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Raw point cloud data generated by ASI's Forcast lidar and analyzed by Vantage™ perception softwareRaw point cloud data generated by ASI's Forcast lidar and analyzed by Vantage™ perception software

Each autonomous vehicle system employs a set of sensors that provide environmental feedback for safety, navigation, and other essential vehicle functions. Up until this point, sensors with high levels of accuracy have been too expensive for most users to afford, but that is rapidly changing.

From a vertically spinning LIDAR on a mining truck to a stereo camera on a Packbot , it's not uncommon to see any one of a number of sensors atop an unmanned vehicle at Autonomous Solutions, Inc. (ASI). GPS, LIDAR, infrared, and vision-based sensor technologies play an integral role in any autonomous vehicle system. Feedback from a network of sensors and software algorithms enables an unmanned vehicle to essentially “see" what is going on in its environment and react intelligently.

Unfortunately, sensors--which are generally the largest cost-driver in the autonomous system--and budgets do not always match up, forcing companies to sacrifice their desired level of accuracy for a more affordable sensor. Change is close, however, according to ASI's Jared Pratt.
"As sensor prices have dropped and as the algorithms have improved to leverage lower cost sensors, more automation applications are showing a strong return on investment"
said Pratt in a recent article by OEM-Off Highway's Sara Jensen.



FOR IMMEDIATE RELEASE


PETERSBORO, UT—March 24, 2014. The US Patent and Trademark Office (USPTO) recently confirmed the award and publication of two new trademarks to Autonomous Solutions, Inc. (ASI). Forecast® 3D laser system and Guideline® robotic convoy are now officially recognized trademarks of ASI.

Forecast®
Forecast was primarily developed by ASI as an obstacle detection solution for unmanned vehicles.

Forecast's unique vertical spinning function grants a planar LiDAR sensor the ability to map a three-dimensional space surrounding a vehicle. Software within the unit creates cost map or point cloud outputs and may perform rudimentary obstacle detection tasks. Forecast is a major part of ASI's Vantage obstacle detection and avoidance system and improves safety and precision in mining, farming, and military environments.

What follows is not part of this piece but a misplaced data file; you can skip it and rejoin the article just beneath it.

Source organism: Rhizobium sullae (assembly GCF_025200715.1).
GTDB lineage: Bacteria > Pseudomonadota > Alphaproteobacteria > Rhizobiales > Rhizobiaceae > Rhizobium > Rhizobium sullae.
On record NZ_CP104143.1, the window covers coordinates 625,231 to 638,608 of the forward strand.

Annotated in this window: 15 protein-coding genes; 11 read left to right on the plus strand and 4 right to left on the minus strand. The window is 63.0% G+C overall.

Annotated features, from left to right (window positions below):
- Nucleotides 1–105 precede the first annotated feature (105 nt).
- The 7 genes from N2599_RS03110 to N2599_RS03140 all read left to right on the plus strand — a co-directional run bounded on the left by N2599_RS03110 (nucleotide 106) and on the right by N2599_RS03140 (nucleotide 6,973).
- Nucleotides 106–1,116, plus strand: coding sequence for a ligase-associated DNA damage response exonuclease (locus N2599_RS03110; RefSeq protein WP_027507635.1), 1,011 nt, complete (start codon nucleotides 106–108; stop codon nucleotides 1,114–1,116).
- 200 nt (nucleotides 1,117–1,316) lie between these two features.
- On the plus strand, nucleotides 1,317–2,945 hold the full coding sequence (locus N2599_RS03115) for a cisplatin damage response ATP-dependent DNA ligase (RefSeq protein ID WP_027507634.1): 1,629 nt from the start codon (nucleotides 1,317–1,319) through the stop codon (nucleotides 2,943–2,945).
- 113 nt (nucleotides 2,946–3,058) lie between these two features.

Guideline®
ASI created Guideline to overcome challenges faced by GPS-, laser-, or visual-based robotic convoy systems.


Each Guideline unit mounts to the front of an unmanned convoy vehicle and extends a Kevlar tether that clips to a lead vehicle. As the leader moves, sensors in Guideline interpret the movements of the tether into robotic commands that direct the follower vehicle to mimic the exact path of the leader. Guideline is useful for military, mining, and farming environments, and allows unmanned convoys to operate in areas of low visibility, poor weather, and GPS-denied environments.

The official descriptions of these trademarks can be found by searching the Trademark Electronic Search System (TESS) on the USPTO website.

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About ASI

For more than 13 years, ASI has been a world leader in unmanned ground vehicle systems. ASI serves clients in the automotive, mining, farming, and military industries with solutions ranging from driver assistance to full, multi-vehicle autonomy. ASI's world-class engineering staff is dedicated to the ideals of innovation, safety, simplicity, and quality.


FOR IMMEDIATE RELEASE